IT skills like artificial intelligence (AI), machine learning (ML), and cybersecurity are in high demand right now - but one of the most important and underrated skills for IT professionals has been in demand for decades: the ability to communicate in business terms.
Here are three ways I’ve taught my IT team to speak less tech and more business.
Too often, IT professionals speak to business leaders as if they understand the same context and intangible details around technical concepts that IT teams live and breathe every day. As a result, requests and valuable insights get lost in translation.
When IT can turn a technology need into a business imperative, build lines of communication across an organization, and demonstrate the team’s value to the company, both IT and the business can achieve their goals, and everyone wins.
[ For more tips to strengthen your communication skills, read Communication tips: How to harness the power of pause. ]
Three ways IT leaders can improve communication
While some people are naturally strong communicators, speaking business is an acquired skill. Here are three ways I’ve taught my IT team to speak less tech and more business.
1. Understand the business goals
Business and IT roles often have radically different day-to-day priorities. But from a broader perspective, they’re all working toward the same company goals. Teaching IT professionals to effectively communicate with non-technical employees starts with understanding the larger business goals their work supports.
One example is digital transformation. For IT, that might mean migrating workloads and data to the cloud, managing hybrid infrastructures, adopting DevOps processes, and more. But all of that supports larger business goals like reducing costs, increasing automation and efficiency, and improving customer service.
With these larger goals in mind, IT teams can better understand and articulate the business motivations behind their work.
2. Map technology to business needs
Once your IT team can zero in on the organization’s business goals and objectives, they can begin mapping technology strategies to business needs.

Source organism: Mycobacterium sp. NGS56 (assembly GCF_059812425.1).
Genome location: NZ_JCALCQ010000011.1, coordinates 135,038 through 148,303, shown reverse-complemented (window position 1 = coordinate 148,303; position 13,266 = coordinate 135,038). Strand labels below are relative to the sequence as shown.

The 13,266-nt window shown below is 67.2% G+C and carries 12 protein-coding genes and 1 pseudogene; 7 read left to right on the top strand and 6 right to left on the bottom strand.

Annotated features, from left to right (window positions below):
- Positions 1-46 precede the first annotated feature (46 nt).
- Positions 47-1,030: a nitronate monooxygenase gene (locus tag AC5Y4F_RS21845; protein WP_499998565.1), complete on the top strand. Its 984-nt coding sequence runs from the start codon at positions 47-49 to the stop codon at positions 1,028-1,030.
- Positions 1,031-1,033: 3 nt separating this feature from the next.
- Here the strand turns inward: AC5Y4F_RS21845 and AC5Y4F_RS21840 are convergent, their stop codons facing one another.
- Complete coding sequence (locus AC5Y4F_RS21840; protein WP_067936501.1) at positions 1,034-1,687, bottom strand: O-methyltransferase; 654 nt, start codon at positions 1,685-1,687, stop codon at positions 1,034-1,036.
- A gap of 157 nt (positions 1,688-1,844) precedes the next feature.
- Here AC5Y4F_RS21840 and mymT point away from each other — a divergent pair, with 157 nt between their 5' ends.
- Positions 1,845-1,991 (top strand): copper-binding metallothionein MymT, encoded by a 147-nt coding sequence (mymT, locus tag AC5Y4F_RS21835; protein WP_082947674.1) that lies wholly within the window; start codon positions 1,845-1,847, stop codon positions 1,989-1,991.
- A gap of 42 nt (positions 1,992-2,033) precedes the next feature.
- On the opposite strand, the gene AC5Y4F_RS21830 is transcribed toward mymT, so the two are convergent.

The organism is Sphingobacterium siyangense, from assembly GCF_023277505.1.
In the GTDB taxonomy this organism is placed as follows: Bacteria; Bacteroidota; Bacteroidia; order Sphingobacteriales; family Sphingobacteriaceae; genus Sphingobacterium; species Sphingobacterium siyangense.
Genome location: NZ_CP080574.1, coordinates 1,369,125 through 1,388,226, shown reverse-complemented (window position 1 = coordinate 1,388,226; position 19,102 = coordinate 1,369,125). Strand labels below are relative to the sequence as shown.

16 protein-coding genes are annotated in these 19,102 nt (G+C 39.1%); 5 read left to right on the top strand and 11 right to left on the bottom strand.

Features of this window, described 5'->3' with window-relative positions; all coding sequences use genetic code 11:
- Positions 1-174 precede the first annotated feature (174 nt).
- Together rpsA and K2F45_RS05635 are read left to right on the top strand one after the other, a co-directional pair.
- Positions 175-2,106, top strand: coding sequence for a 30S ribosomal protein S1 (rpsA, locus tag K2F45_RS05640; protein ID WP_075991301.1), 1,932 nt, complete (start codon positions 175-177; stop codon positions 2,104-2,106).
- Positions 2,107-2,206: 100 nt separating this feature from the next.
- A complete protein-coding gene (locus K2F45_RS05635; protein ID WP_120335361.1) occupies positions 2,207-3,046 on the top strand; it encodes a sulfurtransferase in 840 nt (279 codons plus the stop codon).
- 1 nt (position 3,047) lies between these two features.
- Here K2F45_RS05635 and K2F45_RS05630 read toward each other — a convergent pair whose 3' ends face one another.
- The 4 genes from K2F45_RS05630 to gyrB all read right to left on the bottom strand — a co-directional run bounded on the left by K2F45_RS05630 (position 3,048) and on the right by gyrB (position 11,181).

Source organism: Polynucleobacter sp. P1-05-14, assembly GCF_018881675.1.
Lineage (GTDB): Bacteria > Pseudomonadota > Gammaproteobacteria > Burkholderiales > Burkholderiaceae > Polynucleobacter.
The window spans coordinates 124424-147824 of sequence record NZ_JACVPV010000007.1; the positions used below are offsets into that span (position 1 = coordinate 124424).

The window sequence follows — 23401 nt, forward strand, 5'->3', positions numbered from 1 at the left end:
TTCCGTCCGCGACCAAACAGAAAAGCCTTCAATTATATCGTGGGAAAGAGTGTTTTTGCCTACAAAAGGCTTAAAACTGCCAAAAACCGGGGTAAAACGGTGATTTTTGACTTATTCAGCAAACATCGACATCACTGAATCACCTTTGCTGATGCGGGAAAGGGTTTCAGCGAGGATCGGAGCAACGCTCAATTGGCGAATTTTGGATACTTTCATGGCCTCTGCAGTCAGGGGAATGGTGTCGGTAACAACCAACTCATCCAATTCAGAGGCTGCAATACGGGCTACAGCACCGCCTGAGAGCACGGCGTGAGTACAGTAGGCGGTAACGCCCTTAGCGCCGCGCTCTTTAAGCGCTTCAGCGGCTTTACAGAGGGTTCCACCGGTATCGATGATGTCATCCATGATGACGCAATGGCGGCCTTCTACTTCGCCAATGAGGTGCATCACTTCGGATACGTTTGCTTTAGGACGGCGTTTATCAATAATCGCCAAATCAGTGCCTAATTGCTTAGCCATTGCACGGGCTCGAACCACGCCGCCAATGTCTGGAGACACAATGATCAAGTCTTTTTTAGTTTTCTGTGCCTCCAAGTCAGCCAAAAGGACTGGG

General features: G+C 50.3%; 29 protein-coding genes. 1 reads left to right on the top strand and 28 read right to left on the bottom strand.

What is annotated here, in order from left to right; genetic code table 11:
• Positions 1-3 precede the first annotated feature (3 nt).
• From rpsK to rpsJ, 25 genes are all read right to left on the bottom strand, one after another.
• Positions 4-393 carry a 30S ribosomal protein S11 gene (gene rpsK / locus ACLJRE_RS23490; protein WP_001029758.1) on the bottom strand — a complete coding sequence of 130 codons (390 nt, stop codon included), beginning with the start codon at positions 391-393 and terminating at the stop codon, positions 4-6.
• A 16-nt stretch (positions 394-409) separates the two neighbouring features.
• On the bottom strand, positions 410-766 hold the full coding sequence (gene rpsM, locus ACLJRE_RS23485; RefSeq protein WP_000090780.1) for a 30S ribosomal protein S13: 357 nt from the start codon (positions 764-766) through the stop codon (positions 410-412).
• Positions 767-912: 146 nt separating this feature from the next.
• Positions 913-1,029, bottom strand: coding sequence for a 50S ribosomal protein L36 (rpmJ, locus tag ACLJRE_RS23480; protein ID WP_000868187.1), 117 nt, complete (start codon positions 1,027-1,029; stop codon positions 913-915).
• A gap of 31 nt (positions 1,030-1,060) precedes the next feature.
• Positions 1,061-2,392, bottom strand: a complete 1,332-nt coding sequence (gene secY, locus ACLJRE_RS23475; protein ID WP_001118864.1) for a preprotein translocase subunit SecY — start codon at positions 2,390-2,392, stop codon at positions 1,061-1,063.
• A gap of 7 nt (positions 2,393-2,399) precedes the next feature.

Speaking with a business colleague around colocation and hybrid cloud will likely cause confusion, misunderstandings, and maybe even droopy eyelids.
By identifying the other side of the coin for each project, IT can better articulate its work and its impact to business audiences, from business unit managers all the way up to the C-suite and board. Speaking with a business colleague around colocation and hybrid cloud will likely cause confusion, misunderstandings, and maybe even droopy eyelids, but if you frame the discussion around their business needs, strategic priorities, and costs, you’ll be much more likely to have a productive conversation.
It’s ultimately about understanding what business challenges the technology addresses, from increasing speed and efficiency to hiring or retaining employees to satisfying customers.
3. Forget specs and capabilities: Talk ROI and impact
The business side of the house typically doesn’t care about tech specs, but it does care about efficiency, revenue, and cost-effectiveness. Return on investment (ROI) and impact are your shared language.
Return on investment (ROI) and impact are your shared language.
When IT is making the case for new investment in technology, reporting progress on implementation, or demonstrating the value of its work, teach your team to focus on how the technology produces positive business outcomes.
Data can speak louder than words in the ears of the CEO and other company leadership. Use what you know about the organization’s business goals and objectives to present data and numbers that back up your technology strategies.
Maybe it’s the potential revenue from implementing new software, or the possible cost savings from migrating workloads to the cloud. No matter the situation, data-driven insights add strong evidence to your case.
ROI is especially powerful. Teach your team to vastly improve their case by projecting cost savings or a revenue generation opportunity, especially if new technology will quickly pay for itself.
By zeroing in on ROI and impact, IT can connect the dots for leadership and help them see the business value of technology.
Getting everyone on the same page
IT and business leaders ultimately want the same thing: to see the company flourish.
But while the end goal is the same, the plan to get there sometimes gets lost in translation. This failure to communicate boils down to IT and business leaders speaking completely different languages.
By discussing technical concepts in terms of business goals, mapping IT initiatives to business needs, and presenting data on ROI and impact, IT teams will have a much easier time communicating with non-technical employees and earning buy-in from business leaders on the planned IT strategy.
[ Get exercises and approaches that make disparate teams stronger. Read the digital transformation ebook: Transformation Takes Practice. ]
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Earning exec buy-in for your next IT initiative may depend on your ability to clearly explain how it supports the bottom line. Consider these tips to improve communications
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